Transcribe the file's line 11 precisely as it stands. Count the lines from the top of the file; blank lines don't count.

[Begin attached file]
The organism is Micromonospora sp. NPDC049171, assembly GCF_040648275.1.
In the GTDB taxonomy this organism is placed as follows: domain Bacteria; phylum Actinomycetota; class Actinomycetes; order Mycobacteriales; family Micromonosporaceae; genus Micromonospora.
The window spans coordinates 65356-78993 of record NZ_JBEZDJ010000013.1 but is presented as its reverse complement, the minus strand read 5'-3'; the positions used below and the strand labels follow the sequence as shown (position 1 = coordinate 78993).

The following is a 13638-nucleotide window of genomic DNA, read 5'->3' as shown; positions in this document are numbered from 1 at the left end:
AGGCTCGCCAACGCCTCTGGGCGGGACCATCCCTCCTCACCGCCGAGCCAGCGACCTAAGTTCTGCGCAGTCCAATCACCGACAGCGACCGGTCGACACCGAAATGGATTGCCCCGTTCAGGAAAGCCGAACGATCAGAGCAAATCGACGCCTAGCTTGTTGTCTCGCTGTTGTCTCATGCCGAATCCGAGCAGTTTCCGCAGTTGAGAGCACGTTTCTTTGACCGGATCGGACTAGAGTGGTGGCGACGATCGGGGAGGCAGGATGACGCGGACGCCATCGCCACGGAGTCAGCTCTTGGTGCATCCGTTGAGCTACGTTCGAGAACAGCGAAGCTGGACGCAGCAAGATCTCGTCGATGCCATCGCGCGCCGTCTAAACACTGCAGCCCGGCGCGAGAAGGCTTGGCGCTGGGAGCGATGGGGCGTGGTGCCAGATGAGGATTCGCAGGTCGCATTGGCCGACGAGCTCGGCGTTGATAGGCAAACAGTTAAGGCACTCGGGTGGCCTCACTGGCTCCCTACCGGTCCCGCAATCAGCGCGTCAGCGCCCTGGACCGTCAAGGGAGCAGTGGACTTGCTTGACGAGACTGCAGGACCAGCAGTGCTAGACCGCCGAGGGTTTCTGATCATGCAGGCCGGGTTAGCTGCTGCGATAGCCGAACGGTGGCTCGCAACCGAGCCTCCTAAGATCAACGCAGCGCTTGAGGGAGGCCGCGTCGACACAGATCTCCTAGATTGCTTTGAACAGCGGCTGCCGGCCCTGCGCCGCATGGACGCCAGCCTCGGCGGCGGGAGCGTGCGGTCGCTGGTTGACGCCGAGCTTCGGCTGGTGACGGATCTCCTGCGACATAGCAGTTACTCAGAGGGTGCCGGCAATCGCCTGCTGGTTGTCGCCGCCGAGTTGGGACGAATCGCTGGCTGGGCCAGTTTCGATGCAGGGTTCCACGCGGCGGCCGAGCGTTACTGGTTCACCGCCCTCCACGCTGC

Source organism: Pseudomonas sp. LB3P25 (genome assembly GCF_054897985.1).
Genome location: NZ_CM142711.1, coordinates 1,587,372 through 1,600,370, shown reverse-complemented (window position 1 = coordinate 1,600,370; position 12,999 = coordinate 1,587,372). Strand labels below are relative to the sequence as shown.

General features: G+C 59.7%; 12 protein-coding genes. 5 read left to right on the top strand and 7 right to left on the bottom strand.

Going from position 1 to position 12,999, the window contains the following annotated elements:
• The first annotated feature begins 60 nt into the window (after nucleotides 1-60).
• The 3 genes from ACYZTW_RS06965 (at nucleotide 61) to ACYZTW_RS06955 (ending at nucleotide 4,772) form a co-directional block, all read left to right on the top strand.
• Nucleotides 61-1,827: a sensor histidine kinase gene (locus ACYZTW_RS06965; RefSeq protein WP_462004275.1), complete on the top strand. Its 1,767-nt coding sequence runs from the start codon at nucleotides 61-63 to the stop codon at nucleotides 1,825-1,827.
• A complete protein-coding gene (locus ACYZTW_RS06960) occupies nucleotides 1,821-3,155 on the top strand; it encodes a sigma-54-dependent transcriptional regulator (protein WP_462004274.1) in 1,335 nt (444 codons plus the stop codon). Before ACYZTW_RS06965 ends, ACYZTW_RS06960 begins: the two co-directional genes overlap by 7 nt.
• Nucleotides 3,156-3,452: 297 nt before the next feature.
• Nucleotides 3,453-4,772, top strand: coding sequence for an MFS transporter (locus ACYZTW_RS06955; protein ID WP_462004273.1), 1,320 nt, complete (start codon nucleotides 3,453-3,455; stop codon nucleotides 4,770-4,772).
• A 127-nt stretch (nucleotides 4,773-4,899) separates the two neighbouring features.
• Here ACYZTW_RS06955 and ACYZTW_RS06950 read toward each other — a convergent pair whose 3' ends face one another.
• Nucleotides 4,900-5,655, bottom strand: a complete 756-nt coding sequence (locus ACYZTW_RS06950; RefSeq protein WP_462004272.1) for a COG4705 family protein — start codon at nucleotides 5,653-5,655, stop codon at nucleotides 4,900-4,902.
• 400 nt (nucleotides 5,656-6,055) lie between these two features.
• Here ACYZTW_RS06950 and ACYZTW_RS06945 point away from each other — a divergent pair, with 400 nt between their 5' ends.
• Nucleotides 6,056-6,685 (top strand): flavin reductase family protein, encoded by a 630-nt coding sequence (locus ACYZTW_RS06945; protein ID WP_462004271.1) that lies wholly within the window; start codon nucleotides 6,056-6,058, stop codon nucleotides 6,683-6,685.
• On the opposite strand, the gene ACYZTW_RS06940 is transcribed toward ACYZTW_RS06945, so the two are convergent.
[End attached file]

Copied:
• The 3 genes from ACYZTW_RS06965 (at nucleotide 61) to ACYZTW_RS06955 (ending at nucleotide 4,772) form a co-directional block, all read left to right on the top strand.